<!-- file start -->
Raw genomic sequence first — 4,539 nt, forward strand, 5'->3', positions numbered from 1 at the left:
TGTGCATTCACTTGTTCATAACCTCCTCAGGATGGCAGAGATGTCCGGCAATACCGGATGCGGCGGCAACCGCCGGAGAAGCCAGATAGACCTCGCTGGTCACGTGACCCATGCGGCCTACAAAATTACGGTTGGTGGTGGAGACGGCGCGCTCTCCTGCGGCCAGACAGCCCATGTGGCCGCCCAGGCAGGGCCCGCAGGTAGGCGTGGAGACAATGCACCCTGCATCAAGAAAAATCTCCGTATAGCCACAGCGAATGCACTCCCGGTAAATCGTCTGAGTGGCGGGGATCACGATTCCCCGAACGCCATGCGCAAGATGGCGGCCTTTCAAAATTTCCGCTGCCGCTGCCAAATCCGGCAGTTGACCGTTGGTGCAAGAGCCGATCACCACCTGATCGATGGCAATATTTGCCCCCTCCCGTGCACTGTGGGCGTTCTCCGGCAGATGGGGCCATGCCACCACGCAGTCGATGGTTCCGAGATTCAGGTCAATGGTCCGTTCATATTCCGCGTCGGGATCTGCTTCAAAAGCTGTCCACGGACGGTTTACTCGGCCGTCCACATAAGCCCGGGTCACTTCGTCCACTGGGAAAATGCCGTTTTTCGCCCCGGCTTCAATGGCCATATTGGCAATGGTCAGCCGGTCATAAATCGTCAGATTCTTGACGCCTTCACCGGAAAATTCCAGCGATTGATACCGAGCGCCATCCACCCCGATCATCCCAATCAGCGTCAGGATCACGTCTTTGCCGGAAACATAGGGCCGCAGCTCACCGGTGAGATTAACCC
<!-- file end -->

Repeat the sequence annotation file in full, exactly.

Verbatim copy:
Raw genomic sequence first — 4,539 nt, forward strand, 5'->3', positions numbered from 1 at the left:
TGTGCATTCACTTGTTCATAACCTCCTCAGGATGGCAGAGATGTCCGGCAATACCGGATGCGGCGGCAACCGCCGGAGAAGCCAGATAGACCTCGCTGGTCACGTGACCCATGCGGCCTACAAAATTACGGTTGGTGGTGGAGACGGCGCGCTCTCCTGCGGCCAGACAGCCCATGTGGCCGCCCAGGCAGGGCCCGCAGGTAGGCGTGGAGACAATGCACCCTGCATCAAGAAAAATCTCCGTATAGCCACAGCGAATGCACTCCCGGTAAATCGTCTGAGTGGCGGGGATCACGATTCCCCGAACGCCATGCGCAAGATGGCGGCCTTTCAAAATTTCCGCTGCCGCTGCCAAATCCGGCAGTTGACCGTTGGTGCAAGAGCCGATCACCACCTGATCGATGGCAATATTTGCCCCCTCCCGTGCACTGTGGGCGTTCTCCGGCAGATGGGGCCATGCCACCACGCAGTCGATGGTTCCGAGATTCAGGTCAATGGTCCGTTCATATTCCGCGTCGGGATCTGCTTCAAAAGCTGTCCACGGACGGTTTACTCGGCCGTCCACATAAGCCCGGGTCACTTCGTCCACTGGGAAAATGCCGTTTTTCGCCCCGGCTTCAATGGCCATATTGGCAATGGTCAGCCGGTCATAAATCGTCAGATTCTTGACGCCTTCACCGGAAAATTCCAGCGATTGATACCGAGCGCCATCCACCCCGATCATCCCAATCAGCGTCAGGATCACGTCTTTGCCGGAAACATAGGGCCGCAGCTCACCGGTGAGATTAACCC